Every company wants to protect its intellectual property, brands, and trade secrets from being stolen by competitors or hackers. In the past, companies could rely on physical security measures to keep their information safe, but today’s world is changing. To stay ahead of the competition, companies must adopt new and innovative security measures to keep their information secure.
One of the most effective ways to do this is through data encryption. If a company encrypts its data, it can prevent data breaches and leaks by securing all communications within its network. In this blog post, we’ll explore the different types of data encryption available for businesses and individuals today, as well as the advantages and disadvantages of each.
Types Of Data Encryption
There are three different types of data encryption:
- End-to-end encryption: This type of encryption involves the encryption of all data in transit, not just at rest. So if you’re sending an encrypted email to a friend, all the data in transit will be encrypted, including the email messages.
- Partial encryption: With this type of encryption, only some of the data within a file is encrypted. It’s usually used with large files, such as images or videos, where the extra computing time required for encrypting the whole file isn’t practical. For smaller files, using a hybrid approach, where some of the data is encrypted and some of it isn’t, is usually preferable. This allows you to have the benefits of end-to-end encryption without the overhead of encrypting every bit of data.
- No encryption: Finally, if you’d like to avoid encryption entirely, you can do so by setting up the VPN service to only forward unencrypted traffic, or you can use an already-established VPN service provider that already has your data encrypted.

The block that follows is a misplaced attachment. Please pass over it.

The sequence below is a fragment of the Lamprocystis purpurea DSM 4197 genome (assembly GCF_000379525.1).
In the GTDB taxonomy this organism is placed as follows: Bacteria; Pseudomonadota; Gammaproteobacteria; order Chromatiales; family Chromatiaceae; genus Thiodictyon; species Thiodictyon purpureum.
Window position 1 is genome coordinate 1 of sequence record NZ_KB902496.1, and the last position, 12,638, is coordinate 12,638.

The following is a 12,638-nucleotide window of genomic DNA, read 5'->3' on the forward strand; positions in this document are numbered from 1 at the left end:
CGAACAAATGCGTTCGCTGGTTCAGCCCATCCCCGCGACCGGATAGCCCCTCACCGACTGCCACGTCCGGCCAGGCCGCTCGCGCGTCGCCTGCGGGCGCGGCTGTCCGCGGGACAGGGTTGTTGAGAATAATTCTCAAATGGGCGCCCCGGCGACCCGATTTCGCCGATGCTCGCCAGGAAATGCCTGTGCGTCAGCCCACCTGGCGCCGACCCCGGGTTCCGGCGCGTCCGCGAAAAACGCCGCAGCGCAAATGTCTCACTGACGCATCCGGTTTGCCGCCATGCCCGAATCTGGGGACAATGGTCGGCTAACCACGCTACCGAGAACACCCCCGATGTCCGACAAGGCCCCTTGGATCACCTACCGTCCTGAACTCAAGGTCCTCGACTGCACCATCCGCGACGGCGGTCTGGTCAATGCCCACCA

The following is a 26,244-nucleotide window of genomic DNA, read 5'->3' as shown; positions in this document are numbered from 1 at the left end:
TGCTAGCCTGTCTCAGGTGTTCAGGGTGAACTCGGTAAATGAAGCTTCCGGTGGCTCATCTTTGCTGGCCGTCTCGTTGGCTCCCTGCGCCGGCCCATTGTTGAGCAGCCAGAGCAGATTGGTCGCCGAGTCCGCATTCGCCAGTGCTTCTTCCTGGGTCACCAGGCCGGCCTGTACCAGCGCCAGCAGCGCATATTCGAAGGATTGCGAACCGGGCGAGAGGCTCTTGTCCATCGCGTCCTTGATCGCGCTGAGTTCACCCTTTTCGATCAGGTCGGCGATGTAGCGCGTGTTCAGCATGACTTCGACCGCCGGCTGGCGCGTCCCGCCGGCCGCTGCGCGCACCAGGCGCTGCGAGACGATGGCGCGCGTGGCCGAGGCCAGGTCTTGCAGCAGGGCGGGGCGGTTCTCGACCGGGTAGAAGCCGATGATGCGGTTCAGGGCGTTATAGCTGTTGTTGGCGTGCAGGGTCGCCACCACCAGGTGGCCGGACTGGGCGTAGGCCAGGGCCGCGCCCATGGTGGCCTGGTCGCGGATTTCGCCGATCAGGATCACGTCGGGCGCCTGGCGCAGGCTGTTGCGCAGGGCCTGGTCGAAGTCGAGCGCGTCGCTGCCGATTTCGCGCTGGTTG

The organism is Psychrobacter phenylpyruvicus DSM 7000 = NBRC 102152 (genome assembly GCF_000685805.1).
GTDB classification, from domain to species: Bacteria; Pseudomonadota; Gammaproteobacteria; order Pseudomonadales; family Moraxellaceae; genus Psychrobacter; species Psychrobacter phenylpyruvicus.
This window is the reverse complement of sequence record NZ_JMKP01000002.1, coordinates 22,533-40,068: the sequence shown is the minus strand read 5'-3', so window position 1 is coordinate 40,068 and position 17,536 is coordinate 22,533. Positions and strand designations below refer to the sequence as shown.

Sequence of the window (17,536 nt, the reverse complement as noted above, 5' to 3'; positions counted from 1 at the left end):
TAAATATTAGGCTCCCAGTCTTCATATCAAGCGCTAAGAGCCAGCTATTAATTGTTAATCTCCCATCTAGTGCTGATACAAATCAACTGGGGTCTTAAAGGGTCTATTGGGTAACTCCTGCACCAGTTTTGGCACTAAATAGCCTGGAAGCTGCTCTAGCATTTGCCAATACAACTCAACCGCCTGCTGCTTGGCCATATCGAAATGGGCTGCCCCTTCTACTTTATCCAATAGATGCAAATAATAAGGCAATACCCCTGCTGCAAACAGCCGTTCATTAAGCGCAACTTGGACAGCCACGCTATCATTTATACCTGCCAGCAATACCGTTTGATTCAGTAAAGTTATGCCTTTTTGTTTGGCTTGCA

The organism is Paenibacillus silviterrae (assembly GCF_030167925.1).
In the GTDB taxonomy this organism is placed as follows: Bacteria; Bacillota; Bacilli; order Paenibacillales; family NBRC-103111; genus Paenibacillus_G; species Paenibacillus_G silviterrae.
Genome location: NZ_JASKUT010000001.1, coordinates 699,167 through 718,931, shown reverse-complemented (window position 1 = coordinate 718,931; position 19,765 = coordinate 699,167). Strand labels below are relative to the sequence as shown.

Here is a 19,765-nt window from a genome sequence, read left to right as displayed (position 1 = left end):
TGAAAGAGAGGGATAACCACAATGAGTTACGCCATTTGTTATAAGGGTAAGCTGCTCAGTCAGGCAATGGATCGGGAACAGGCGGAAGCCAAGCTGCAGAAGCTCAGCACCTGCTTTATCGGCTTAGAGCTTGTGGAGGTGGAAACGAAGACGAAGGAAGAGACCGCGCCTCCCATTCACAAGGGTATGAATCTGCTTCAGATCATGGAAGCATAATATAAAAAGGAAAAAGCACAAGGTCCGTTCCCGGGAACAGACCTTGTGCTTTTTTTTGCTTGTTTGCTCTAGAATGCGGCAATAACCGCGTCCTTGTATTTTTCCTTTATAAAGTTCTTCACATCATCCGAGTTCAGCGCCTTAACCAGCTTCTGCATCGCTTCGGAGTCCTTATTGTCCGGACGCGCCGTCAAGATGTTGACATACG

Let’s examine each type of encryption in more detail.
End-to-end encryption is the simplest and most effective way to ensure that all your data, whether it’s images, videos, or documents, is encrypted. When you send an encrypted email to a friend, for example, they will receive an encrypted copy of what you’ve sent. So even if the NSA, or some other third party, were to gain access to your emails (which is almost impossible, since the encryption is generally considered one of the strongest around), they wouldn’t be able to read them.
The biggest advantage of end-to-end encryption is that it’s pretty easy to set up. You simply need to install a VPN app to your mobile device or computer and enter a username and password. End-to-end encryption protects all your data, whether it’s at rest or in transit, so connecting to a VPN is always a good idea, especially if you’re concerned about your data being monitored or hacked. Once you’re connected, all your data is automatically and securely encrypted, making it virtually impossible for anyone, including the government, to intercept or read your communications.
The disadvantage of end-to-end encryption is that it requires a complete data set to be stored and transmitted. This means that if you’re sending a large file that exceeds the storage limits of most devices, you’ll have to break it into chunks, encrypt each chunk, and reassemble the file when you’re done. This is computationally expensive, and, for larger files, it can add up to extra time to your workload.
If your company collects and stores a lot of personal data, such as the names, social security numbers, and credit card details of its customers or prospective customers, you might consider investing in partial encryption. This type of encryption allows you to encrypt only specific types of data, such as emails or document files, without having to encrypt your whole computer or mobile device.
Partial encryption comes in two forms:
- Single-bit encryption: This type of encryption allows you to choose which parts of a file are encrypted, using a technique known as bit-level encryption. There is a 0% chance, for example, that the text within an email will be unreadable if you use single-bit encryption. So while it may take a little more time to encrypt a file using this method, it prevents the possibility of data being intercepted or accessed in transit.